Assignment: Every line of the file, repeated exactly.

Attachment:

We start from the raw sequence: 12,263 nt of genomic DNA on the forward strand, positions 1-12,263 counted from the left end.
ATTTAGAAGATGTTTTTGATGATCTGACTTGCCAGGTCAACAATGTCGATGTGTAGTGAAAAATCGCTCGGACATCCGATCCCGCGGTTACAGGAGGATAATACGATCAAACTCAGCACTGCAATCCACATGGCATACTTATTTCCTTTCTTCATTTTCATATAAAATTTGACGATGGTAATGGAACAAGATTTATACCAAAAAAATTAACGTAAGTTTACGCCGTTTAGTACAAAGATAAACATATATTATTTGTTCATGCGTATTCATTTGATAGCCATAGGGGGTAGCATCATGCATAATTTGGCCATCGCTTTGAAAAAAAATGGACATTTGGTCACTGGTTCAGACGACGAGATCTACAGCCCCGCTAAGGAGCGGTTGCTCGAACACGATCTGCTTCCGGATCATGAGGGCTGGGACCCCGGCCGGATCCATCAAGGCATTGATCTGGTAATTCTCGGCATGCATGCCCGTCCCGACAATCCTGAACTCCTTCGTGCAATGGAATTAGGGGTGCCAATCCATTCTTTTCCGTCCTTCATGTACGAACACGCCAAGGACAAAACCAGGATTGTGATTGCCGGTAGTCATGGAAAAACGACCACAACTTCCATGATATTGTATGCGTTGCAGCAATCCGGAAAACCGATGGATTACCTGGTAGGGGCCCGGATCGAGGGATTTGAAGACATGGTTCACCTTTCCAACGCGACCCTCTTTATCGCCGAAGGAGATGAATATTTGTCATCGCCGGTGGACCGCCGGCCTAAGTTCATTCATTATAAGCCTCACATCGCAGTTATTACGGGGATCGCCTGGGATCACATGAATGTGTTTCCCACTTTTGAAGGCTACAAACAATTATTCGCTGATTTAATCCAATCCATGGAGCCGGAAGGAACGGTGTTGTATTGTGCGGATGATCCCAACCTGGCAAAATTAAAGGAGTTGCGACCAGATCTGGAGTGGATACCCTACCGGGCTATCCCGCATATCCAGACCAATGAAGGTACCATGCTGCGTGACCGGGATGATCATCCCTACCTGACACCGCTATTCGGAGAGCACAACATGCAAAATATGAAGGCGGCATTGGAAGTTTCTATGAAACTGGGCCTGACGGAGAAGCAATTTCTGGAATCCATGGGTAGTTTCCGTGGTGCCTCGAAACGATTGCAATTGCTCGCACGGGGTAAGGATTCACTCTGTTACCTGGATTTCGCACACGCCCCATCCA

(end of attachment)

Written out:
We start from the raw sequence: 12,263 nt of genomic DNA on the forward strand, positions 1-12,263 counted from the left end.
ATTTAGAAGATGTTTTTGATGATCTGACTTGCCAGGTCAACAATGTCGATGTGTAGTGAAAAATCGCTCGGACATCCGATCCCGCGGTTACAGGAGGATAATACGATCAAACTCAGCACTGCAATCCACATGGCATACTTATTTCCTTTCTTCATTTTCATATAAAATTTGACGATGGTAATGGAACAAGATTTATACCAAAAAAATTAACGTAAGTTTACGCCGTTTAGTACAAAGATAAACATATATTATTTGTTCATGCGTATTCATTTGATAGCCATAGGGGGTAGCATCATGCATAATTTGGCCATCGCTTTGAAAAAAAATGGACATTTGGTCACTGGTTCAGACGACGAGATCTACAGCCCCGCTAAGGAGCGGTTGCTCGAACACGATCTGCTTCCGGATCATGAGGGCTGGGACCCCGGCCGGATCCATCAAGGCATTGATCTGGTAATTCTCGGCATGCATGCCCGTCCCGACAATCCTGAACTCCTTCGTGCAATGGAATTAGGGGTGCCAATCCATTCTTTTCCGTCCTTCATGTACGAACACGCCAAGGACAAAACCAGGATTGTGATTGCCGGTAGTCATGGAAAAACGACCACAACTTCCATGATATTGTATGCGTTGCAGCAATCCGGAAAACCGATGGATTACCTGGTAGGGGCCCGGATCGAGGGATTTGAAGACATGGTTCACCTTTCCAACGCGACCCTCTTTATCGCCGAAGGAGATGAATATTTGTCATCGCCGGTGGACCGCCGGCCTAAGTTCATTCATTATAAGCCTCACATCGCAGTTATTACGGGGATCGCCTGGGATCACATGAATGTGTTTCCCACTTTTGAAGGCTACAAACAATTATTCGCTGATTTAATCCAATCCATGGAGCCGGAAGGAACGGTGTTGTATTGTGCGGATGATCCCAACCTGGCAAAATTAAAGGAGTTGCGACCAGATCTGGAGTGGATACCCTACCGGGCTATCCCGCATATCCAGACCAATGAAGGTACCATGCTGCGTGACCGGGATGATCATCCCTACCTGACACCGCTATTCGGAGAGCACAACATGCAAAATATGAAGGCGGCATTGGAAGTTTCTATGAAACTGGGCCTGACGGAGAAGCAATTTCTGGAATCCATGGGTAGTTTCCGTGGTGCCTCGAAACGATTGCAATTGCTCGCACGGGGTAAGGATTCACTCTGTTACCTGGATTTCGCACACGCCCCATCCA